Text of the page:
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Ivey: Improving education ‘why I’m seeking a second term’

By TODD STACY and MARY SELL, Alabama Daily News

With seven weeks to go until the Nov. 8 election, Gov. Kay Ivey on Tuesday previewed what another term in office would look like should she be reelected.

In a speech to the Montgomery Kiwanis Club on Tuesday, Ivey made clear that improving education is at the top of her agenda.

“After all, our students are the reason I’m seeking a second term,” Ivey said. “We are taking concrete steps to ensure proficiency in both literacy and numeracy. We are transforming how we look at the basics of education.

“And while we received recently some positive news that students in Alabama are headed in the right direction, we can also see we have lots of work still in front of us. The single most important issue in Alabama and across the nation is our students’ education.”

Ivey was referring to recent test scores that showed improvement across the board for reading, math and science from 2021 to 2022. However, the numbers also showed relatively low proficiency among Alabama students overall.

Ivey also mentioned closing the gap between the state’s graduation rate and college and career readiness rate.

“Let me explain what the problem is,” Ivey said. “For the classes of 2020 and 2021, the graduation rate was 92%. But, y’all, the college and career readiness rate was at 76%. That’s a 16 percentage point gap. We’ve got to prepare our students for the jobs of tomorrow.”

Earlier this month, the Alabama State Board of Education, of which Ivey is the president, took initial steps to require high school graduates to meet at least one readiness benchmark. Those could include passing advanced placement classes, earning dual enrollment credits, completing an apprenticeship or enlisting in the military. A board vote on the new requirements is expected later this year.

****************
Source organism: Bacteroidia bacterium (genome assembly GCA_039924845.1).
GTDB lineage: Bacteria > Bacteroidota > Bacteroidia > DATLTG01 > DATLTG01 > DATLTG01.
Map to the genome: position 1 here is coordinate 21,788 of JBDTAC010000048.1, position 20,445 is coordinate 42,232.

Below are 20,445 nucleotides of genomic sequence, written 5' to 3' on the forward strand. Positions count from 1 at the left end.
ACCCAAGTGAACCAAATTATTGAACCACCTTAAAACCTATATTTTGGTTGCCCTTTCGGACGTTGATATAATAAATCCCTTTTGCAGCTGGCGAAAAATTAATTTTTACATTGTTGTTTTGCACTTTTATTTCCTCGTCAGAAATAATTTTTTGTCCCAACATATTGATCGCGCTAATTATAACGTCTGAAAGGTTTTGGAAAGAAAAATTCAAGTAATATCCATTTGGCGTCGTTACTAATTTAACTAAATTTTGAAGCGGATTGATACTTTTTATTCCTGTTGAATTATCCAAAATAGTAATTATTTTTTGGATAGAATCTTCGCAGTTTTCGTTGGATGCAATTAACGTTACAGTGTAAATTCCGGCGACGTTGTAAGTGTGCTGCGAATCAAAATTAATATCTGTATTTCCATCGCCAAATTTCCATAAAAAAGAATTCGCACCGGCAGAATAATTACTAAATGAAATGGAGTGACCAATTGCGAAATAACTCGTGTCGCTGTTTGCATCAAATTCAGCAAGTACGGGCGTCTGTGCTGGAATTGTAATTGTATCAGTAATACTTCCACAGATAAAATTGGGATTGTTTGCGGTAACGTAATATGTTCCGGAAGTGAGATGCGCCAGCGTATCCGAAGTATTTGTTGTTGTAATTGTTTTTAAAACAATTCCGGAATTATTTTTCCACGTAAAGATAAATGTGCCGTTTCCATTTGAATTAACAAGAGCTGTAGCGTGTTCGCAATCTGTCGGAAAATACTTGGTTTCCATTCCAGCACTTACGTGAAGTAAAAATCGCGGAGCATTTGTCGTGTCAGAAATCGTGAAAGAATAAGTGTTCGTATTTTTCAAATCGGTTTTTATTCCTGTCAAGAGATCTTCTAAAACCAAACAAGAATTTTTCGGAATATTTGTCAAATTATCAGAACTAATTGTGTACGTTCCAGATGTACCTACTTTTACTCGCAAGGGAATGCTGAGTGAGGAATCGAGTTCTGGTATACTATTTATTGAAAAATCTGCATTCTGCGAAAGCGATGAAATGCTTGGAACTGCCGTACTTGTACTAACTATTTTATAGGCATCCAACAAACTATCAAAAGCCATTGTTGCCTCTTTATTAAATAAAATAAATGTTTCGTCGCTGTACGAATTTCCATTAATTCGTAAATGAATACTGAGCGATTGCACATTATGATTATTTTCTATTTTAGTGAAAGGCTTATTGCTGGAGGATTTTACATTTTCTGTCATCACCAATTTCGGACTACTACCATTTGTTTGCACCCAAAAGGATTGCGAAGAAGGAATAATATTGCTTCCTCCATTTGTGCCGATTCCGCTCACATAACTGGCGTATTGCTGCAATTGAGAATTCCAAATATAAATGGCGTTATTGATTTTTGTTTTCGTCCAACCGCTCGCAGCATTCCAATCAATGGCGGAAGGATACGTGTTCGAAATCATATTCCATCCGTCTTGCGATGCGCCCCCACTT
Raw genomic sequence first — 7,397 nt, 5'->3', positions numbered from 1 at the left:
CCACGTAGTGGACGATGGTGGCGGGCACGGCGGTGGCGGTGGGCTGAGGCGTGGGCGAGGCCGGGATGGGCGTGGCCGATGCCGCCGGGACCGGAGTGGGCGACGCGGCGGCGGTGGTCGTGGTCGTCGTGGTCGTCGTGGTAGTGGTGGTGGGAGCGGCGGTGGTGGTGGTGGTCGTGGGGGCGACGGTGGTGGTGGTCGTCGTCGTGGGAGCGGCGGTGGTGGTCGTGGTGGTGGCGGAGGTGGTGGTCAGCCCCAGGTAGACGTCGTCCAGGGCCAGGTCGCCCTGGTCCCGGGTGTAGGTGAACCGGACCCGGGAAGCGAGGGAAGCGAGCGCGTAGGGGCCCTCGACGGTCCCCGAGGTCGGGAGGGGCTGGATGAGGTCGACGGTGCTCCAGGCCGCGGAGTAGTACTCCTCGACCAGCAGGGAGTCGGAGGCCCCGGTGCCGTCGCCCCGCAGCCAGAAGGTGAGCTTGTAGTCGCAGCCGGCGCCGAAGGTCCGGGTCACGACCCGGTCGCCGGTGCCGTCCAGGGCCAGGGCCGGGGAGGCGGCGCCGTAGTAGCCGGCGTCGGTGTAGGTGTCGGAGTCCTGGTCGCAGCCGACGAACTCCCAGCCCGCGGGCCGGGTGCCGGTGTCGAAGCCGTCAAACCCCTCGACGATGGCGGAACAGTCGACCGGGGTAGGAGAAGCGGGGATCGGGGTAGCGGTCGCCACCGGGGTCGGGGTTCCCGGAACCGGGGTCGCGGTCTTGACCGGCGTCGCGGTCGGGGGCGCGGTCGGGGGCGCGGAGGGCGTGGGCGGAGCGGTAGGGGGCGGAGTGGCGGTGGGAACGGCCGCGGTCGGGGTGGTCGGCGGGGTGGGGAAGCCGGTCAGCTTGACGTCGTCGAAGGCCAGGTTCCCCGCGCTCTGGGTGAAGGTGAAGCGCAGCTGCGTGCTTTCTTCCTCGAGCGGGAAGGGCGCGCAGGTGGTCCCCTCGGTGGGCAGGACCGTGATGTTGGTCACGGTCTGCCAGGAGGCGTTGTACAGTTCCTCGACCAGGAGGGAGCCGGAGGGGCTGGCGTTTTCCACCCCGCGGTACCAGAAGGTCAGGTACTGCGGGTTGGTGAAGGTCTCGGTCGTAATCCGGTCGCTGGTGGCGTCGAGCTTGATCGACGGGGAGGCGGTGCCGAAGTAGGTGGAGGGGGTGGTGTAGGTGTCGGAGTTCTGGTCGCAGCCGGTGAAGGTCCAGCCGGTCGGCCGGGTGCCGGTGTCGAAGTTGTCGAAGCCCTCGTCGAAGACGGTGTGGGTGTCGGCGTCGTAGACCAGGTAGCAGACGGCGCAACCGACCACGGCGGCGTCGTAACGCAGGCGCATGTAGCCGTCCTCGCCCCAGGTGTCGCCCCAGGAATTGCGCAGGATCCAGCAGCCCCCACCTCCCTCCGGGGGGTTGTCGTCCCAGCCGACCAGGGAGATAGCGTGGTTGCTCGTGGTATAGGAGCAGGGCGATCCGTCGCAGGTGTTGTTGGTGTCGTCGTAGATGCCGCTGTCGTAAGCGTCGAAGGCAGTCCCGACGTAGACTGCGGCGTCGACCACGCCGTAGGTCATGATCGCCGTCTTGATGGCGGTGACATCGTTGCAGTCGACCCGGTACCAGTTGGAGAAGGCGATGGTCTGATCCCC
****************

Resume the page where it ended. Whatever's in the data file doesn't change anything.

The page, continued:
Ivey, along with the Kiwanis Club and ALEA, also honored TerMarlon Blair as Trooper of the Year.

“It’s a real honor to see Trooper Blair commended for his service by this Kiwanis Club as well as the concerned citizens organized for police support,” Ivey said. “I commit to you over the next four years to look for ways to bolster public safety all across our state to protect our officers and our citizens. In Alabama we will always back the blue.”

Asked about other priorities for a potential second full term, Ivey included broadband expansion. The governor and Legislature can soon distribute about $1 billion in American Rescue Plan Act money allocated to the state. Asked whether a special session on that spending plan might happen, Ivey said that hadn’t crossed her mind yet.

Ivey faces Democrat Yolanda Flowers and Libertarian Jimmy Blake on Nov. 8.

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